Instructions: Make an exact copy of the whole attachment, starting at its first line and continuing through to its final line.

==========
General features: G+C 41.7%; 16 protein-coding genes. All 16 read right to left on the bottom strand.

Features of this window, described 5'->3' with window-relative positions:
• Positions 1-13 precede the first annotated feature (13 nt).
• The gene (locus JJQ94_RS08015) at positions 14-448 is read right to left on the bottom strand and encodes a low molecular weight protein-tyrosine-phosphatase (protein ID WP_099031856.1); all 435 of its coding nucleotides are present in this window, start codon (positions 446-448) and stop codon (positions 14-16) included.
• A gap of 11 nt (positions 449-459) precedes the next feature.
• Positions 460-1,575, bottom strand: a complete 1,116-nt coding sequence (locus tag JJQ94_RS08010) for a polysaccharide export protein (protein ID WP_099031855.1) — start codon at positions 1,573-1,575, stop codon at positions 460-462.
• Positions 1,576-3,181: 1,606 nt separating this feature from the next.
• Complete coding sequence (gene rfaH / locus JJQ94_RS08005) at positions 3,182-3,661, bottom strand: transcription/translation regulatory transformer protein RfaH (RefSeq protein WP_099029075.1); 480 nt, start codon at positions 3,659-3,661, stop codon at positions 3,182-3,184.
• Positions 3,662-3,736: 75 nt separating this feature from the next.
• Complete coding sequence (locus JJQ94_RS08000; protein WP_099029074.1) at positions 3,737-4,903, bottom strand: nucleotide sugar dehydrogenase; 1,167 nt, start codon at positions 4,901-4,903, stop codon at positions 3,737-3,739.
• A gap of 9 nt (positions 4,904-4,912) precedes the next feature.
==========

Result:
General features: G+C 41.7%; 16 protein-coding genes. All 16 read right to left on the bottom strand.

Features of this window, described 5'->3' with window-relative positions:
• Positions 1-13 precede the first annotated feature (13 nt).
• The gene (locus JJQ94_RS08015) at positions 14-448 is read right to left on the bottom strand and encodes a low molecular weight protein-tyrosine-phosphatase (protein ID WP_099031856.1); all 435 of its coding nucleotides are present in this window, start codon (positions 446-448) and stop codon (positions 14-16) included.
• A gap of 11 nt (positions 449-459) precedes the next feature.
• Positions 460-1,575, bottom strand: a complete 1,116-nt coding sequence (locus tag JJQ94_RS08010) for a polysaccharide export protein (protein ID WP_099031855.1) — start codon at positions 1,573-1,575, stop codon at positions 460-462.
• Positions 1,576-3,181: 1,606 nt separating this feature from the next.
• Complete coding sequence (gene rfaH / locus JJQ94_RS08005) at positions 3,182-3,661, bottom strand: transcription/translation regulatory transformer protein RfaH (RefSeq protein WP_099029075.1); 480 nt, start codon at positions 3,659-3,661, stop codon at positions 3,182-3,184.
• Positions 3,662-3,736: 75 nt separating this feature from the next.
• Complete coding sequence (locus JJQ94_RS08000; protein WP_099029074.1) at positions 3,737-4,903, bottom strand: nucleotide sugar dehydrogenase; 1,167 nt, start codon at positions 4,901-4,903, stop codon at positions 3,737-3,739.
• A gap of 9 nt (positions 4,904-4,912) precedes the next feature.